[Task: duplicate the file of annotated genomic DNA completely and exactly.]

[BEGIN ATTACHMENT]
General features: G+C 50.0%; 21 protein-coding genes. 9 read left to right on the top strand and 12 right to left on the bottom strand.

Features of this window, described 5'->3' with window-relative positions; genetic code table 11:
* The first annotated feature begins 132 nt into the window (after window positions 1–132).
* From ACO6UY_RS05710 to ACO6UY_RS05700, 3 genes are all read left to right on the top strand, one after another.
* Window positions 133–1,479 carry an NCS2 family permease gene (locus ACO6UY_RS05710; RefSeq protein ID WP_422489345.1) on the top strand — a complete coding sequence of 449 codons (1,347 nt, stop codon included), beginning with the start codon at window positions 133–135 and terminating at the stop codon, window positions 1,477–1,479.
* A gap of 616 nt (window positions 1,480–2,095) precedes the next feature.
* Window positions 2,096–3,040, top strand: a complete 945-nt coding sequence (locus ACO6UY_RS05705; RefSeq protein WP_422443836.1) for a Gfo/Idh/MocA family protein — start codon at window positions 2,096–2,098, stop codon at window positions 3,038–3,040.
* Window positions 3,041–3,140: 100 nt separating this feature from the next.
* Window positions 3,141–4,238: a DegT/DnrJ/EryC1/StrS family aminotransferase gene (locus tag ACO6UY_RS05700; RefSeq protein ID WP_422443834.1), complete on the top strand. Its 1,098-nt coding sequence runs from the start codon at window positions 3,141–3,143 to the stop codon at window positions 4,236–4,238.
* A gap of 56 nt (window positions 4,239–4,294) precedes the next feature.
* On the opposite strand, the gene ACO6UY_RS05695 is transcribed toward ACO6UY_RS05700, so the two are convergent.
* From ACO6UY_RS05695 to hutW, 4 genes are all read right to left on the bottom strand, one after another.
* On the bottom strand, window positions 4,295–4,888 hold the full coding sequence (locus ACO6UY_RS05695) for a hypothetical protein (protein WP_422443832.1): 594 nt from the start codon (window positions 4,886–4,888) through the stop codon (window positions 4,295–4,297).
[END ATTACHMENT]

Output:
General features: G+C 50.0%; 21 protein-coding genes. 9 read left to right on the top strand and 12 right to left on the bottom strand.

Features of this window, described 5'->3' with window-relative positions; genetic code table 11:
* The first annotated feature begins 132 nt into the window (after window positions 1–132).
* From ACO6UY_RS05710 to ACO6UY_RS05700, 3 genes are all read left to right on the top strand, one after another.
* Window positions 133–1,479 carry an NCS2 family permease gene (locus ACO6UY_RS05710; RefSeq protein ID WP_422489345.1) on the top strand — a complete coding sequence of 449 codons (1,347 nt, stop codon included), beginning with the start codon at window positions 133–135 and terminating at the stop codon, window positions 1,477–1,479.
* A gap of 616 nt (window positions 1,480–2,095) precedes the next feature.
* Window positions 2,096–3,040, top strand: a complete 945-nt coding sequence (locus ACO6UY_RS05705; RefSeq protein WP_422443836.1) for a Gfo/Idh/MocA family protein — start codon at window positions 2,096–2,098, stop codon at window positions 3,038–3,040.
* Window positions 3,041–3,140: 100 nt separating this feature from the next.
* Window positions 3,141–4,238: a DegT/DnrJ/EryC1/StrS family aminotransferase gene (locus tag ACO6UY_RS05700; RefSeq protein ID WP_422443834.1), complete on the top strand. Its 1,098-nt coding sequence runs from the start codon at window positions 3,141–3,143 to the stop codon at window positions 4,236–4,238.
* A gap of 56 nt (window positions 4,239–4,294) precedes the next feature.
* On the opposite strand, the gene ACO6UY_RS05695 is transcribed toward ACO6UY_RS05700, so the two are convergent.
* From ACO6UY_RS05695 to hutW, 4 genes are all read right to left on the bottom strand, one after another.
* On the bottom strand, window positions 4,295–4,888 hold the full coding sequence (locus ACO6UY_RS05695) for a hypothetical protein (protein WP_422443832.1): 594 nt from the start codon (window positions 4,886–4,888) through the stop codon (window positions 4,295–4,297).